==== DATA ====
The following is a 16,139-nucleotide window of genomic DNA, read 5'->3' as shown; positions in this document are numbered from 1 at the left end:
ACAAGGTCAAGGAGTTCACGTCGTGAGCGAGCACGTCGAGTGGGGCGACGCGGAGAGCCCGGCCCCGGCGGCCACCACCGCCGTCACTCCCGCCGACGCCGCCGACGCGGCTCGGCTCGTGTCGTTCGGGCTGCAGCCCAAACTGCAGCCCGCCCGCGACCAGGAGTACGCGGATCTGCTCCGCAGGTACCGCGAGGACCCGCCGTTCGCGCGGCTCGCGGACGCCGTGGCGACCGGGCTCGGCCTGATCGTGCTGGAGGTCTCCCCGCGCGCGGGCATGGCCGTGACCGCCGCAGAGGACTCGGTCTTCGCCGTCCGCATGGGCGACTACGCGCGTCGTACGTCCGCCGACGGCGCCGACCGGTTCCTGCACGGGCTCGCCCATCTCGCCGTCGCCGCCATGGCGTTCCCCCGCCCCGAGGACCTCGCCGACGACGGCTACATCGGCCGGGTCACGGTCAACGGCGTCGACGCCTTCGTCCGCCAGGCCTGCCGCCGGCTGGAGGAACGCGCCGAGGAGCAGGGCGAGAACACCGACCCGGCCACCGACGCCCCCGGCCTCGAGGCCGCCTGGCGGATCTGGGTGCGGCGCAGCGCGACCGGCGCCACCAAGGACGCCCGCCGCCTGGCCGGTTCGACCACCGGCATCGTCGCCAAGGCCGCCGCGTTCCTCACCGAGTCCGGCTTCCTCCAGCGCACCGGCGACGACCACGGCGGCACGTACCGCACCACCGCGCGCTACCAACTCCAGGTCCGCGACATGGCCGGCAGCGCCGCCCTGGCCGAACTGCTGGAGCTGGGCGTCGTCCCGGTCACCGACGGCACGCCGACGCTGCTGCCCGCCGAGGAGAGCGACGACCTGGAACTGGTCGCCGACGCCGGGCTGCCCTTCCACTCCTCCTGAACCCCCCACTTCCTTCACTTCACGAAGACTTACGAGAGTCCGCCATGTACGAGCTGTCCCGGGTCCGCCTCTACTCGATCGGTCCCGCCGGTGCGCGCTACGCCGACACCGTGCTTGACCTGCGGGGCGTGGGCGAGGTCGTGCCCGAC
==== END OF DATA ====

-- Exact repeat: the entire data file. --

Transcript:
The following is a 16,139-nucleotide window of genomic DNA, read 5'->3' as shown; positions in this document are numbered from 1 at the left end:
ACAAGGTCAAGGAGTTCACGTCGTGAGCGAGCACGTCGAGTGGGGCGACGCGGAGAGCCCGGCCCCGGCGGCCACCACCGCCGTCACTCCCGCCGACGCCGCCGACGCGGCTCGGCTCGTGTCGTTCGGGCTGCAGCCCAAACTGCAGCCCGCCCGCGACCAGGAGTACGCGGATCTGCTCCGCAGGTACCGCGAGGACCCGCCGTTCGCGCGGCTCGCGGACGCCGTGGCGACCGGGCTCGGCCTGATCGTGCTGGAGGTCTCCCCGCGCGCGGGCATGGCCGTGACCGCCGCAGAGGACTCGGTCTTCGCCGTCCGCATGGGCGACTACGCGCGTCGTACGTCCGCCGACGGCGCCGACCGGTTCCTGCACGGGCTCGCCCATCTCGCCGTCGCCGCCATGGCGTTCCCCCGCCCCGAGGACCTCGCCGACGACGGCTACATCGGCCGGGTCACGGTCAACGGCGTCGACGCCTTCGTCCGCCAGGCCTGCCGCCGGCTGGAGGAACGCGCCGAGGAGCAGGGCGAGAACACCGACCCGGCCACCGACGCCCCCGGCCTCGAGGCCGCCTGGCGGATCTGGGTGCGGCGCAGCGCGACCGGCGCCACCAAGGACGCCCGCCGCCTGGCCGGTTCGACCACCGGCATCGTCGCCAAGGCCGCCGCGTTCCTCACCGAGTCCGGCTTCCTCCAGCGCACCGGCGACGACCACGGCGGCACGTACCGCACCACCGCGCGCTACCAACTCCAGGTCCGCGACATGGCCGGCAGCGCCGCCCTGGCCGAACTGCTGGAGCTGGGCGTCGTCCCGGTCACCGACGGCACGCCGACGCTGCTGCCCGCCGAGGAGAGCGACGACCTGGAACTGGTCGCCGACGCCGGGCTGCCCTTCCACTCCTCCTGAACCCCCCACTTCCTTCACTTCACGAAGACTTACGAGAGTCCGCCATGTACGAGCTGTCCCGGGTCCGCCTCTACTCGATCGGTCCCGCCGGTGCGCGCTACGCCGACACCGTGCTTGACCTGCGGGGCGTGGGCGAGGTCGTGCCCGAC